Measure words denote a unit or measurement and are used with mass nouns (uncountable nouns), and in some cases also with count nouns. For instance, in English, mud is a mass noun and thus one cannot say "three muds", but one can say "three drops of mud", "three pails of mud", etc. In these examples, drops and pails function as measure words. One can also say "three pails of shells"; in this case the measure word pails accompanies a count noun (shells).
The term measure word is also sometimes used to refer to numeral classifiers, which are used with count nouns in some languages. For instance, in English no extra word is needed when saying "three people", but in many East Asian languages a numeral classifier is added, just as a measure word is added for uncountable nouns in English. While many linguists maintain a distinction between measure words and numeral classifiers, the terms are sometimes used interchangeably. For instance, materials for teaching Chinese as a second language generally refer to Chinese classifiers as "measure words". The corresponding Chinese term is liàngcí (simplified 量词, traditional 量詞), which can be directly translated as "measure word".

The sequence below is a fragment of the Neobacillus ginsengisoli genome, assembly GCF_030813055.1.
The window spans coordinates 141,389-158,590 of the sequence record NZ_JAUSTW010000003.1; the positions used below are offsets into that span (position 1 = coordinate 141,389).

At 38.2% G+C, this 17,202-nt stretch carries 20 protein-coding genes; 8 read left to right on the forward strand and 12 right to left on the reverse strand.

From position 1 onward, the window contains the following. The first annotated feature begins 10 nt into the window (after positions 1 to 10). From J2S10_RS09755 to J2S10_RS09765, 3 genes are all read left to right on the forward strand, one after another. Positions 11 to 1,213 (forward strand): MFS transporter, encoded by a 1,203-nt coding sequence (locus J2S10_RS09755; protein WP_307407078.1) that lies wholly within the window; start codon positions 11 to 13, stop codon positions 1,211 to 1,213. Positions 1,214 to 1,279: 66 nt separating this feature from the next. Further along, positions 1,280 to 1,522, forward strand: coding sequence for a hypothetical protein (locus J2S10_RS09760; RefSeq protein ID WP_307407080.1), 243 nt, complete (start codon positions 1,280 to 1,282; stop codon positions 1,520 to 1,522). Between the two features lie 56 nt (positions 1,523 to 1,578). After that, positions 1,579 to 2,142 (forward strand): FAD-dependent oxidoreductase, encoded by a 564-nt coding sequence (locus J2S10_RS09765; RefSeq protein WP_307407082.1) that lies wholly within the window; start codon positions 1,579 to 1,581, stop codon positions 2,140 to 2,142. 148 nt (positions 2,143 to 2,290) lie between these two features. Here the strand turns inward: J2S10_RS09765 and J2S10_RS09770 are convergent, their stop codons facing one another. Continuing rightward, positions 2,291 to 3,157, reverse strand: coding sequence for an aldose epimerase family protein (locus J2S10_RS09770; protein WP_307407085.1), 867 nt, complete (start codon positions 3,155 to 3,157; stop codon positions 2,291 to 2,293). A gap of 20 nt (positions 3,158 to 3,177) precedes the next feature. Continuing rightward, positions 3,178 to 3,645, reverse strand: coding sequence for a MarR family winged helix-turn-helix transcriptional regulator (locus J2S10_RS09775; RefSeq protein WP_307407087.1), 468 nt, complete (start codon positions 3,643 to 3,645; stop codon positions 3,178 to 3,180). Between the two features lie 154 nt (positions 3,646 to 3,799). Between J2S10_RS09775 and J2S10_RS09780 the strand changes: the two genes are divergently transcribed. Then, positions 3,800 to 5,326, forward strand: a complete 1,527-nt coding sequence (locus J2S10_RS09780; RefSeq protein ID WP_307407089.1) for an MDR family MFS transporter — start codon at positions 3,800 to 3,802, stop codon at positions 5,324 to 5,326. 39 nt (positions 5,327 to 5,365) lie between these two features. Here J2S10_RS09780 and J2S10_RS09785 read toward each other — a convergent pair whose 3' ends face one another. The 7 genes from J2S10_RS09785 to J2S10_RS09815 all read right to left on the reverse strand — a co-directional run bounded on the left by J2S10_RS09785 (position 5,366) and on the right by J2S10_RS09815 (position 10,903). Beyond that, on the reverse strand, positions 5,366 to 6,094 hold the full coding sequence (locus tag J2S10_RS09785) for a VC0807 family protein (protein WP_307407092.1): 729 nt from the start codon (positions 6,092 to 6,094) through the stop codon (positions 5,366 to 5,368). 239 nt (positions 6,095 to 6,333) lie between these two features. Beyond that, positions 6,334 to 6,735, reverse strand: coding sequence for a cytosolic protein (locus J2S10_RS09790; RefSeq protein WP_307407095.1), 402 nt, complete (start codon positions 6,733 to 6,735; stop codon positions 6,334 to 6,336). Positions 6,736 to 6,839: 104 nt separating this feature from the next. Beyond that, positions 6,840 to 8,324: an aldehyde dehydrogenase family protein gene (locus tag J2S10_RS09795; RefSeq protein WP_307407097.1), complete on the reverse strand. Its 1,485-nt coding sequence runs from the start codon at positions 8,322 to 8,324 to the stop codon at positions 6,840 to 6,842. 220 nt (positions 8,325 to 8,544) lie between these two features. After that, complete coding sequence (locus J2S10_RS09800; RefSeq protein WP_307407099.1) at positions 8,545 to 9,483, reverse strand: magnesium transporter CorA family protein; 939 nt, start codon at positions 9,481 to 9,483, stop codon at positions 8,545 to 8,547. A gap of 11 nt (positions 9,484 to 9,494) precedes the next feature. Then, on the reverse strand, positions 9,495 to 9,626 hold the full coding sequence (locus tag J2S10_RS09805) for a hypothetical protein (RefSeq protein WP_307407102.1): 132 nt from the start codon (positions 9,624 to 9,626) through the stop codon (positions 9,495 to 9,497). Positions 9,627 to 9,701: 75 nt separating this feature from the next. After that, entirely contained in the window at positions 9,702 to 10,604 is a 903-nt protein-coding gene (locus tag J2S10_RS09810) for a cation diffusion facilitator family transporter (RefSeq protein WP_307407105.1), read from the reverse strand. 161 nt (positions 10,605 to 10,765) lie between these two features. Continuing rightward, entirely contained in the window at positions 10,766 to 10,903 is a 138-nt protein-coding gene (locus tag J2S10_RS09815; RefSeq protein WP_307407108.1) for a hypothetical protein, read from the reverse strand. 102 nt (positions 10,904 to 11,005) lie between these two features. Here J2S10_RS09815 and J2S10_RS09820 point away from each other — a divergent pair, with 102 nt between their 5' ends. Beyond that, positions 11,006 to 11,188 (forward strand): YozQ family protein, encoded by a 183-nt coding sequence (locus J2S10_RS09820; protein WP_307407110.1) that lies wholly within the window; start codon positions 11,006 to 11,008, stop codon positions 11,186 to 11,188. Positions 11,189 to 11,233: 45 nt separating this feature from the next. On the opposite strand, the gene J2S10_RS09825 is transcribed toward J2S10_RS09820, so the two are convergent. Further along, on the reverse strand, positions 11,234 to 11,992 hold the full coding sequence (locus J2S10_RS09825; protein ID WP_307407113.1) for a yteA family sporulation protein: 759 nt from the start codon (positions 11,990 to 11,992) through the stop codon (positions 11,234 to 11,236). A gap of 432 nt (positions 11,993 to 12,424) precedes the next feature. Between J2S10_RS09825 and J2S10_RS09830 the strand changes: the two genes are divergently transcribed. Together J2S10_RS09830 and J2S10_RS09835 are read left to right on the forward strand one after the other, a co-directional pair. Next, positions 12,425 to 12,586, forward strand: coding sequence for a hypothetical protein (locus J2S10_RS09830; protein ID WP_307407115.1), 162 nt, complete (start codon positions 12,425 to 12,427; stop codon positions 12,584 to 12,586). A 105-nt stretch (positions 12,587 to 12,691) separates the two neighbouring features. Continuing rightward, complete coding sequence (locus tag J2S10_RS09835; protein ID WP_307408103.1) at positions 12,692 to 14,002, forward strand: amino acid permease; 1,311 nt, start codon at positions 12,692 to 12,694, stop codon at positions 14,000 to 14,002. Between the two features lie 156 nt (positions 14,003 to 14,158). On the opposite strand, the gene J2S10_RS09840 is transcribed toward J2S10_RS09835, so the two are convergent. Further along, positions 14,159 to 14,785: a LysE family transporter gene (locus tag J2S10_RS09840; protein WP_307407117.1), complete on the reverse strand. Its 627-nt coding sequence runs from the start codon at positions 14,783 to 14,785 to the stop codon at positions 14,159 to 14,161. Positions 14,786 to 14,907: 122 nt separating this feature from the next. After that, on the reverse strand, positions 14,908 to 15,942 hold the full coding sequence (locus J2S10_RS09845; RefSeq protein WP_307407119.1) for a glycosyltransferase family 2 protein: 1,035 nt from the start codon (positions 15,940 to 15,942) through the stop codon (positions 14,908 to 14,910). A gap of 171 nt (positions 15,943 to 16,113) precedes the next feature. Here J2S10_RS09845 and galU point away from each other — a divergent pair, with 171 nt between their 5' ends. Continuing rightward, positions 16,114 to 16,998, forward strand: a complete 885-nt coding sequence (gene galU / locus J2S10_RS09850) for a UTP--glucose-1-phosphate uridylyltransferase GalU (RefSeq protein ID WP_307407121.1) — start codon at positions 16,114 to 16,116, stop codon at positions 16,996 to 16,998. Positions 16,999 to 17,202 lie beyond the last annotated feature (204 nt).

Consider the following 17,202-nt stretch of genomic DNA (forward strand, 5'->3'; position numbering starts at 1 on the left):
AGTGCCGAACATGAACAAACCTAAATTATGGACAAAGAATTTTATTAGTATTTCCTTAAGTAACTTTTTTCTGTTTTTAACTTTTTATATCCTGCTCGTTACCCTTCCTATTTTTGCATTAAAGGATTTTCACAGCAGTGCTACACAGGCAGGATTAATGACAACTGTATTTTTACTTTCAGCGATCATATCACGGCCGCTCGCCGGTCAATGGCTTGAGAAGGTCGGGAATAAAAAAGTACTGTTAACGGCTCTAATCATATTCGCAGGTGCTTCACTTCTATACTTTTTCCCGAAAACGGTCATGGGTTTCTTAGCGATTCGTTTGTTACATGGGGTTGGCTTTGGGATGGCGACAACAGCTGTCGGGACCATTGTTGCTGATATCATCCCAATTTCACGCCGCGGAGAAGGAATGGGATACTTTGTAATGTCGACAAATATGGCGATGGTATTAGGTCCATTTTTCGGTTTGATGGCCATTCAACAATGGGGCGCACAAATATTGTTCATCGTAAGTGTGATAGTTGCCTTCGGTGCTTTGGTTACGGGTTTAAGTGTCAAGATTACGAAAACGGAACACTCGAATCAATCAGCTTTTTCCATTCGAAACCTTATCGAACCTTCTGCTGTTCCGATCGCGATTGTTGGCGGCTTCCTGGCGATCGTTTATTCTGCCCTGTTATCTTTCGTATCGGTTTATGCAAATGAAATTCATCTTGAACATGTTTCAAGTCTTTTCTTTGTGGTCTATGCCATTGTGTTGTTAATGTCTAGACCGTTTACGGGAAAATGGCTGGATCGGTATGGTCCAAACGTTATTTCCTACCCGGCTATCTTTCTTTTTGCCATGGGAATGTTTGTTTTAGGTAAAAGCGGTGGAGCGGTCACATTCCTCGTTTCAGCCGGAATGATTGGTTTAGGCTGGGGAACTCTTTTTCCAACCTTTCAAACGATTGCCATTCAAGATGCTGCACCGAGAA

- one quart of water
- three cups of coffee
- four kernels of corn, three ears of corn, two bushels of corn
In many languages, including the East Asian languages referred to above, the analogous constructions do not include any equivalent of the English of. In German, for example, ein Glas Bier means "a glass of beer".
- Tai, James H.-Y. (1994). "Chinese classifier systems and human categorization". In Willian S.-Y. Wang, M. Y. Chen, and Ovid J.L. Tzeng. In honor of William S.-Y. Wang: Interdisciplinary studies on language and language change. Taipei: Pyramid Press. p. 2. ISBN 978-957-9268-55-4.
- Cheng, Lisa L.-S.; Sybesma, Rint (1998). "yi-wan tang and yi-ge Tang: Classifiers and mass-classifiers". Tsing Hua Journal of Chinese Studies 28 (3).